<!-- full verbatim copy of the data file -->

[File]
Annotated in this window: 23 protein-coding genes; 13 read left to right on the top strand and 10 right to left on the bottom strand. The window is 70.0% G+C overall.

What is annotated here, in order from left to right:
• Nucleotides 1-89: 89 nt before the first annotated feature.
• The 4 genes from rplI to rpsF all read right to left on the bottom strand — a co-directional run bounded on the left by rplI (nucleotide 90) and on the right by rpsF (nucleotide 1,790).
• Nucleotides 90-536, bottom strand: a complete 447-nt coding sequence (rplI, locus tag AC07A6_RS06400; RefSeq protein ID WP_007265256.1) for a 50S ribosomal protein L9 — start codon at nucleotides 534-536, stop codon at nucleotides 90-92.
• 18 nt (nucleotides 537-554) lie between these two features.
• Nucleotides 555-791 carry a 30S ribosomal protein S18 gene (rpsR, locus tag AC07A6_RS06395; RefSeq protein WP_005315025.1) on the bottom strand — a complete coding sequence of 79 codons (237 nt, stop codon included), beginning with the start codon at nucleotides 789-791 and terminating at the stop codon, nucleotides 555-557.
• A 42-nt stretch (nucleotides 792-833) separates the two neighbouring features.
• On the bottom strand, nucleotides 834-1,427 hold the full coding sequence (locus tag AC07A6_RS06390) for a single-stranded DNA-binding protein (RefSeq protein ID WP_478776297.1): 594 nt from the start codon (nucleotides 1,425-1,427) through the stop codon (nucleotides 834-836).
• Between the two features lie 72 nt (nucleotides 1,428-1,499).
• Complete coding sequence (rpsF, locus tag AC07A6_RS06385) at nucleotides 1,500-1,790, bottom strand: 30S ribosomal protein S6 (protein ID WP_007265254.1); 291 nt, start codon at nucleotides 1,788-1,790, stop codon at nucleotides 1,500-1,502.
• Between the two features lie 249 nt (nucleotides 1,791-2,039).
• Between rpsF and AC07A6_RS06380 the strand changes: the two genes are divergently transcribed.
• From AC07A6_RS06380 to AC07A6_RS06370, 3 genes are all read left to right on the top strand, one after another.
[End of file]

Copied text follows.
Annotated in this window: 23 protein-coding genes; 13 read left to right on the top strand and 10 right to left on the bottom strand. The window is 70.0% G+C overall.

What is annotated here, in order from left to right:
• Nucleotides 1-89: 89 nt before the first annotated feature.
• The 4 genes from rplI to rpsF all read right to left on the bottom strand — a co-directional run bounded on the left by rplI (nucleotide 90) and on the right by rpsF (nucleotide 1,790).
• Nucleotides 90-536, bottom strand: a complete 447-nt coding sequence (rplI, locus tag AC07A6_RS06400; RefSeq protein ID WP_007265256.1) for a 50S ribosomal protein L9 — start codon at nucleotides 534-536, stop codon at nucleotides 90-92.
• 18 nt (nucleotides 537-554) lie between these two features.
• Nucleotides 555-791 carry a 30S ribosomal protein S18 gene (rpsR, locus tag AC07A6_RS06395; RefSeq protein WP_005315025.1) on the bottom strand — a complete coding sequence of 79 codons (237 nt, stop codon included), beginning with the start codon at nucleotides 789-791 and terminating at the stop codon, nucleotides 555-557.
• A 42-nt stretch (nucleotides 792-833) separates the two neighbouring features.
• On the bottom strand, nucleotides 834-1,427 hold the full coding sequence (locus tag AC07A6_RS06390) for a single-stranded DNA-binding protein (RefSeq protein ID WP_478776297.1): 594 nt from the start codon (nucleotides 1,425-1,427) through the stop codon (nucleotides 834-836).
• Between the two features lie 72 nt (nucleotides 1,428-1,499).
• Complete coding sequence (rpsF, locus tag AC07A6_RS06385) at nucleotides 1,500-1,790, bottom strand: 30S ribosomal protein S6 (protein ID WP_007265254.1); 291 nt, start codon at nucleotides 1,788-1,790, stop codon at nucleotides 1,500-1,502.
• Between the two features lie 249 nt (nucleotides 1,791-2,039).
• Between rpsF and AC07A6_RS06380 the strand changes: the two genes are divergently transcribed.
• From AC07A6_RS06380 to AC07A6_RS06370, 3 genes are all read left to right on the top strand, one after another.